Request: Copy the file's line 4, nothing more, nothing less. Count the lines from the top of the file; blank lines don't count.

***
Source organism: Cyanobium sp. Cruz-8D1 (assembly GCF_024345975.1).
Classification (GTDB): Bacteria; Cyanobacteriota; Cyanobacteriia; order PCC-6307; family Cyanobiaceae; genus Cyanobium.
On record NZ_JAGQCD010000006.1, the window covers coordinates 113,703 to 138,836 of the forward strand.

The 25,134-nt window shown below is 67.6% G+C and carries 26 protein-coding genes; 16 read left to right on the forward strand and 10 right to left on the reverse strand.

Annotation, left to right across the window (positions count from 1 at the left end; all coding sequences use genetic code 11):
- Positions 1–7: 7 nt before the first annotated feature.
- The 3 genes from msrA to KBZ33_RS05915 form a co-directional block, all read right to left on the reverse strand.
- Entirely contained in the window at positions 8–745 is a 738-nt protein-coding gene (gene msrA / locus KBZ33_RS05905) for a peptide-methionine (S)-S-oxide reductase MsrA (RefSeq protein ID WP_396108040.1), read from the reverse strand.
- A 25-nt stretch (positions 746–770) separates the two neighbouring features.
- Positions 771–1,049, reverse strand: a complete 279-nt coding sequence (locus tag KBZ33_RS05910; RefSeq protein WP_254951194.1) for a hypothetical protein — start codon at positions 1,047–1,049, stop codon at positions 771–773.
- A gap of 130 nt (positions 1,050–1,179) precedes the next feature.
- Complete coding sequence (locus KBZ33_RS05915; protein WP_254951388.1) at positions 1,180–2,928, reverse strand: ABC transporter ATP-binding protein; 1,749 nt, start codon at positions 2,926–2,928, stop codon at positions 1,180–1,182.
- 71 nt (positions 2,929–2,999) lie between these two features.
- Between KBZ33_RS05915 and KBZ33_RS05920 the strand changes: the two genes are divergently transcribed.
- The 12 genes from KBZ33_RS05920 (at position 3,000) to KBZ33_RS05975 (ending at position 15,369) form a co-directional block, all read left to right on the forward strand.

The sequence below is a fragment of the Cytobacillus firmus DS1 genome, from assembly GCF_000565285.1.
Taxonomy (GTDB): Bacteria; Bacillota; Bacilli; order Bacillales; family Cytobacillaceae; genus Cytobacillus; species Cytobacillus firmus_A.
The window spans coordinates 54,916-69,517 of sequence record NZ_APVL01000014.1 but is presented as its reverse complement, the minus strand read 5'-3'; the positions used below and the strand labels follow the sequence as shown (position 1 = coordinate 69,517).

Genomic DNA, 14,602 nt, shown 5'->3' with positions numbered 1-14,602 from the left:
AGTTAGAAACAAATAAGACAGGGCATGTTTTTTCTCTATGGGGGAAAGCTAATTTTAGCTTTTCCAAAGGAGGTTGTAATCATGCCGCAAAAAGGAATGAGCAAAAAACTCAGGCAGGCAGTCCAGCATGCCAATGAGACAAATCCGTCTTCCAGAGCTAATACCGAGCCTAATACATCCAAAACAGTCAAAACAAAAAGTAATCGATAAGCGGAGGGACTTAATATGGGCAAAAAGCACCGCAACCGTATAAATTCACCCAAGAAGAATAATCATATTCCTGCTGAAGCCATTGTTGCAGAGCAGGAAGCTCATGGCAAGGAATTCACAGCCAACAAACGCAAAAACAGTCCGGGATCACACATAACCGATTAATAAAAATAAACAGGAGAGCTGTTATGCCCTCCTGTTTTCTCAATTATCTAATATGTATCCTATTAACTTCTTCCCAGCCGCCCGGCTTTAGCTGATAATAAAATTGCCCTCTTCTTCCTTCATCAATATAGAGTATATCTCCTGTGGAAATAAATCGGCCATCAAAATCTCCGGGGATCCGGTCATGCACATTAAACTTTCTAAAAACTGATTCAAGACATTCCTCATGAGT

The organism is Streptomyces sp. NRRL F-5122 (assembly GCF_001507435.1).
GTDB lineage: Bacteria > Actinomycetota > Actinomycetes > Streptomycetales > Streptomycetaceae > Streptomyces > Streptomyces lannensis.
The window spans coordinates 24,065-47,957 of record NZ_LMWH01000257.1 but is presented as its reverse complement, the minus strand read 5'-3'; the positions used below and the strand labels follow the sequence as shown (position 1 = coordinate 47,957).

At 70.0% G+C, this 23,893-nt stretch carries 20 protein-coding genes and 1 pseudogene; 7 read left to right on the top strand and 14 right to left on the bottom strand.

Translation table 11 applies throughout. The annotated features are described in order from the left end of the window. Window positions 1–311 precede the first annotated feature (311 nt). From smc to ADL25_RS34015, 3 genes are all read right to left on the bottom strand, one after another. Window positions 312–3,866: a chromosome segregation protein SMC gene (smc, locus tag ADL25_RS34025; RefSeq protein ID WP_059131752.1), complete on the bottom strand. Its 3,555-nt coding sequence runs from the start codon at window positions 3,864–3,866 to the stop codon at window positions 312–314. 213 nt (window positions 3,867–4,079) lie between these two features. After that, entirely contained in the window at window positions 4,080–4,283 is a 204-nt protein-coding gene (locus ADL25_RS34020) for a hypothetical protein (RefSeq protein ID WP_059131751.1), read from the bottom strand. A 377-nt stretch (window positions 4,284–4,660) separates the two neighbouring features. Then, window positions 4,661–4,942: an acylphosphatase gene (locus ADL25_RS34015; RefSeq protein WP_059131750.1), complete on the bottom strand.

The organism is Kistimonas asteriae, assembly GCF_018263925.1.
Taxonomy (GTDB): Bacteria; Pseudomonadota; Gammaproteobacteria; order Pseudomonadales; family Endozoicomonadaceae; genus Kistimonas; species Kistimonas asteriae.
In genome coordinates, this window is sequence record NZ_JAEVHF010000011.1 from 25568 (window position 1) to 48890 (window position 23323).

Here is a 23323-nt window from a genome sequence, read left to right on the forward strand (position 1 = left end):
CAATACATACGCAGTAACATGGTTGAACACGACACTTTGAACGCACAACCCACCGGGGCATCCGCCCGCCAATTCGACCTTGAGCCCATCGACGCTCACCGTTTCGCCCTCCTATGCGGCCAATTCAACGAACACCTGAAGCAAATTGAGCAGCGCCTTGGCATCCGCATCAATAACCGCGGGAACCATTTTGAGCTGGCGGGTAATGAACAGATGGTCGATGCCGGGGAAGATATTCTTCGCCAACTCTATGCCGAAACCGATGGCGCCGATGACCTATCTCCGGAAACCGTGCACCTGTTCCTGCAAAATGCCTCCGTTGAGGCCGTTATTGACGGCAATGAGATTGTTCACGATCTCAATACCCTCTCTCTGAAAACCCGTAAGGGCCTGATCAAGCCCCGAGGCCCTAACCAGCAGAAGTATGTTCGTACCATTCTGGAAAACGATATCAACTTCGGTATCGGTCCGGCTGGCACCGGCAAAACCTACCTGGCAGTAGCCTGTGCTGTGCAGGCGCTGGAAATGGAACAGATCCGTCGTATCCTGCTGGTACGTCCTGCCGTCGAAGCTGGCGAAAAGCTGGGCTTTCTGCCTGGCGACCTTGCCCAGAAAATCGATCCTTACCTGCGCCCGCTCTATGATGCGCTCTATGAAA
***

The 25,134-nt window shown below is 67.6% G+C and carries 26 protein-coding genes; 16 read left to right on the forward strand and 10 right to left on the reverse strand.